RUNAWAY

Holly is a remarkably articulate 12-year-old runaway, orphaned by her mother’s overdose and hardened by a series of unsuccessful placements in foster homes. Despite occasional lapses into uncharacteristically sophisticated language and decidedly philosophical musings, her first-person story, presented in journal form, will grab readers from the first entry. Her gradual emotional growth is mirrored by her journey across the country and expressed in both poetry and prose. Van Draanen effectively conveys the naïve optimism of youth, often found even in those whose lives offer no evidence that such optimism is warranted, as well as both the good intentions and character flaws of the adults who have been a part of Holly’s life thus far. She doesn’t flinch from presenting the harsh realities of homelessness, neither sugarcoating nor sensationalizing the subject. Although violence and drug addiction have been a big part of Holly’s experience, they do not overpower her story. Readers will be relieved when Holly finally finds a way to ask for help—and receives it. (Fiction. 10-14)

Pub Date: Sept. 12, 2006

ISBN: 0-375-83522-9

Page Count: 272

Publisher: Knopf

Review Posted Online: June 24, 2010

Kirkus Reviews Issue: Aug. 15, 2006

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THE LOUD SILENCE OF FRANCINE GREEN

It’s 1949, and 13-year-old Francine Green lives in “the land of ‘Sit down, Francine’ and ‘Be quiet, Francine’ ” at All Saints School for Girls in Los Angeles. When she meets Sophie Bowman and her father, she’s encouraged to think about issues in the news: the atomic bomb, peace, communism and blacklisting. This is not a story about the McCarthy era so much as one about how one girl—who has been trained to be quiet and obedient by her school, family, church and culture—learns to speak up for herself. Cushman offers a fine sense of the times with such cultural references as President Truman, Hopalong Cassidy, Montgomery Clift, Lucky Strike, “duck and cover” and the Iron Curtain. The dialogue is sharp, carrying a good part of this story of friends and foes, guilt and courage—a story that ought to send readers off to find out more about McCarthy, his witch-hunt and the First Amendment. Though not a happily-ever-after tale, it dramatizes how one person can stand up to unfairness, be it in front of Senate hearings or in the classroom. (author’s note) (Fiction. 10-14)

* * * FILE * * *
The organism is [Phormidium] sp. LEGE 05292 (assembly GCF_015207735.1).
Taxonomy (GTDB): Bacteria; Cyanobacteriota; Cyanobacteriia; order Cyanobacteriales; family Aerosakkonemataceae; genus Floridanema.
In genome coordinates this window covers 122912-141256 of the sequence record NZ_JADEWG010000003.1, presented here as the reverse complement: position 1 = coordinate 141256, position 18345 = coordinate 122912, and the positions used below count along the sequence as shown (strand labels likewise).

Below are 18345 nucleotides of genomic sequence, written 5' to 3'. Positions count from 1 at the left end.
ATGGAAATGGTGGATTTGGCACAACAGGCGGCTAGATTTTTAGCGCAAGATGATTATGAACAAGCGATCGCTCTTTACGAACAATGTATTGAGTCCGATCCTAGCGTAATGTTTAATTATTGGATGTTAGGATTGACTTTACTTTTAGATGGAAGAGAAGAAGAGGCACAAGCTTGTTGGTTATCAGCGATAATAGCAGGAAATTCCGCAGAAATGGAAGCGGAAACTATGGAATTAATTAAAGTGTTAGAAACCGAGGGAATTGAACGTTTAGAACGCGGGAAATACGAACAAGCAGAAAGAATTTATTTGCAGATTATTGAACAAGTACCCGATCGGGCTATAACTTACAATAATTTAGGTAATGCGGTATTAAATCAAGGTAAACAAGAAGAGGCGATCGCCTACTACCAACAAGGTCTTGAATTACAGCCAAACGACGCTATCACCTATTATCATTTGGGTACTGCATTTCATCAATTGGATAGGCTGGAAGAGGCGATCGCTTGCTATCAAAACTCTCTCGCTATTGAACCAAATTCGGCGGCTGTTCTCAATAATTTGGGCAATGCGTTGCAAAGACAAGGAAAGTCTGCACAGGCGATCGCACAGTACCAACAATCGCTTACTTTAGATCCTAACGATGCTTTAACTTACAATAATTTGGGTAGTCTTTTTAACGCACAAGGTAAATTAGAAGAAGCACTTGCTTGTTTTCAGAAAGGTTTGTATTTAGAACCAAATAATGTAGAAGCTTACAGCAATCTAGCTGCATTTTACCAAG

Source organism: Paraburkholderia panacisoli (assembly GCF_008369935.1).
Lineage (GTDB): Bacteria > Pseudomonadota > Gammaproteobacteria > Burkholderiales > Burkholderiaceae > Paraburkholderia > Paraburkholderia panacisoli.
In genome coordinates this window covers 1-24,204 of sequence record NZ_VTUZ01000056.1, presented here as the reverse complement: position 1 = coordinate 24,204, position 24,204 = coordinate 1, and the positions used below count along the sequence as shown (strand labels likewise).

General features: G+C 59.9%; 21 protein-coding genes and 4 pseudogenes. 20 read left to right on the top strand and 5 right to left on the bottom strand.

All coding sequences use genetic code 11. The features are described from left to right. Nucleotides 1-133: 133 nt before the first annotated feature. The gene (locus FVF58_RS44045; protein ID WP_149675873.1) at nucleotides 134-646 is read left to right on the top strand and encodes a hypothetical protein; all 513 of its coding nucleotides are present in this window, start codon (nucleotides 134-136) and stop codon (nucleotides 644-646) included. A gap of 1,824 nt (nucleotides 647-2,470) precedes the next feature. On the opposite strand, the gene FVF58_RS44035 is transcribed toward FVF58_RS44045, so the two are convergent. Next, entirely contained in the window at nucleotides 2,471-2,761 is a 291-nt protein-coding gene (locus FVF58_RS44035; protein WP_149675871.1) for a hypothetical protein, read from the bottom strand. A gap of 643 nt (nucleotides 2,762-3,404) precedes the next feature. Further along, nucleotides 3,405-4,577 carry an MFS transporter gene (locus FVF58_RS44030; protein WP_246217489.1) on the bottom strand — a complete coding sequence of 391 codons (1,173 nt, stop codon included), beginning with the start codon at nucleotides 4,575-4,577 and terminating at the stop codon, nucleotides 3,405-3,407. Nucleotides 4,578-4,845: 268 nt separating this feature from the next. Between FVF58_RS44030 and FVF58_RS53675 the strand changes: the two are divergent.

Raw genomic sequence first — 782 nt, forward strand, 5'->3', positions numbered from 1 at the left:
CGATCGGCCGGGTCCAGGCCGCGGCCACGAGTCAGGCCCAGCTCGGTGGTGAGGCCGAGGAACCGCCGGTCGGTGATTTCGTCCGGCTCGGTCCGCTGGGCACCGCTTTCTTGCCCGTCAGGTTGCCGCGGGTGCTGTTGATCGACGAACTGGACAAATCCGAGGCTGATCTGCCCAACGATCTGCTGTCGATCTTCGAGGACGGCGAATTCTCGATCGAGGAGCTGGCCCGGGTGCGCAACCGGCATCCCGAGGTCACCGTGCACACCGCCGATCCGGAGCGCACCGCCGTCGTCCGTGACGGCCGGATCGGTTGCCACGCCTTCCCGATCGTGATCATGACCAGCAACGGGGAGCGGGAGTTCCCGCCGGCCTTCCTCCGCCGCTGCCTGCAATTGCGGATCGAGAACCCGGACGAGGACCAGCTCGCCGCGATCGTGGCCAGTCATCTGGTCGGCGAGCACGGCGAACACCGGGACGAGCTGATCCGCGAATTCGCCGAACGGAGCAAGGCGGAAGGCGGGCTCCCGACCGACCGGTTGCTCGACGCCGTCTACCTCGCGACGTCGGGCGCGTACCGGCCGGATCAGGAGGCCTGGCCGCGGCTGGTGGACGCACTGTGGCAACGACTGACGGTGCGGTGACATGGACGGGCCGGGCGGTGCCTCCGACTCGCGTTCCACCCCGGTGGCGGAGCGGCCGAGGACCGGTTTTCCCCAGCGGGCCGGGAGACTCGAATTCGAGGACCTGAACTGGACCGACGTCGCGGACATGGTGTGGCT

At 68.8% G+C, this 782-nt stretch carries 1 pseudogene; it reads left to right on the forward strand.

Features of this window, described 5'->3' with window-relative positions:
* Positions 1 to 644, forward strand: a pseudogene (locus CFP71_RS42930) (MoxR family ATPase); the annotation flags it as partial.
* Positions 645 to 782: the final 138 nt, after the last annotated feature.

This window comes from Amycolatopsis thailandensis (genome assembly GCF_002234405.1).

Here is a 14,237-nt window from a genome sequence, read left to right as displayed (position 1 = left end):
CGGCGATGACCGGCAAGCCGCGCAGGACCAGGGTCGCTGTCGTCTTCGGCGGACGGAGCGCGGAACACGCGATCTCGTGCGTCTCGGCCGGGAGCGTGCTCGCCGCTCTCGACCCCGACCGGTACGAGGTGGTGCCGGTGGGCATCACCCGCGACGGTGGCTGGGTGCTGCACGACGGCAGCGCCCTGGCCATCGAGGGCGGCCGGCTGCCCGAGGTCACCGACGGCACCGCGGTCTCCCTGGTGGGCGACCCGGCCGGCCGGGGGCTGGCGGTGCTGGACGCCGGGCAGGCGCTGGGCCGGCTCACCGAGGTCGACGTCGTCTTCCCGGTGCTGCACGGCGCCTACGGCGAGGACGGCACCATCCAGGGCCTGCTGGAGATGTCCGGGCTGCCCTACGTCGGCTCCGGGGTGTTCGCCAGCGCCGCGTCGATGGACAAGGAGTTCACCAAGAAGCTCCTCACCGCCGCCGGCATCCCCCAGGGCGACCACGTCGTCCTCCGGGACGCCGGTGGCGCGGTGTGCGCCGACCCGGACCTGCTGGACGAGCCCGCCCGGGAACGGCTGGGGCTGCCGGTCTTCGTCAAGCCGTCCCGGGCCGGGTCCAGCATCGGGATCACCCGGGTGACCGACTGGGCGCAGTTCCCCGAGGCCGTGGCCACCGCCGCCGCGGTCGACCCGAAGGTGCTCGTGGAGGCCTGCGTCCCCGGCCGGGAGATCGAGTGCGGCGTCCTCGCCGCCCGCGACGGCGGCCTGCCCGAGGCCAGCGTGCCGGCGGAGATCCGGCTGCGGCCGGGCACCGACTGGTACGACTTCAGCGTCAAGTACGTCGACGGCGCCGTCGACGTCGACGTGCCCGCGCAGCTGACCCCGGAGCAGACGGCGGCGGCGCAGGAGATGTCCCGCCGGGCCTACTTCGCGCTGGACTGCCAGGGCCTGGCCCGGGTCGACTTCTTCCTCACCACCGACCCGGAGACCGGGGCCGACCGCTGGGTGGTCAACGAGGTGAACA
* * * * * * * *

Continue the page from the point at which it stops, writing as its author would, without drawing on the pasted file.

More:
Pub Date: Aug. 14, 2006

ISBN: 0-618-50455-9

Page Count: 240

Publisher: Clarion Books

Review Posted Online: May 20, 2010

Kirkus Reviews Issue: July 1, 2006

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BURIED ONIONS

Eddie, a young Mexican-American scraping by in the mean streets of Fresno, California, counts four dead relatives and one dead friend in the opening, in-your-face lines of this new novel from Soto (Snapshots from the Wedding, p. 228, etc.). In bleak sentences of whispered beauty, Eddie tells how he dropped out of vocational college and is attempting to get by with odd jobs. His aunt and friends want him to avenge the recent murder of his cousin, but Eddie just wants to find a way out. Everything he tries turns soura stint doing yard work ends when his boss's truck is stolen on Eddie's watchand life is a daily battle for survival. This unrelenting portrait is unsparing in squalid details: The glue sniffers, gangs, bums, casual knifings, filth, and stench are in the forefront of a life without much hope``Laundry wept from the lines, the faded flags of poor, ignorant, unemployable people.'' Soto plays the tale straightthe only sign of a ``happy'' ending is in Eddie's joining the Navy. The result is a sort of Fresno Salaam Bombay without the pockets of humanity that gave the original its charm. A valuable tale, it's one that makes no concessions. (glossary) (Fiction. 12-14)

Pub Date: Sept. 1, 1997

ISBN: 0-15-201333-4

Page Count: 148

Publisher: Harcourt

Review Posted Online: May 20, 2010

Kirkus Reviews Issue: Aug. 1, 1997

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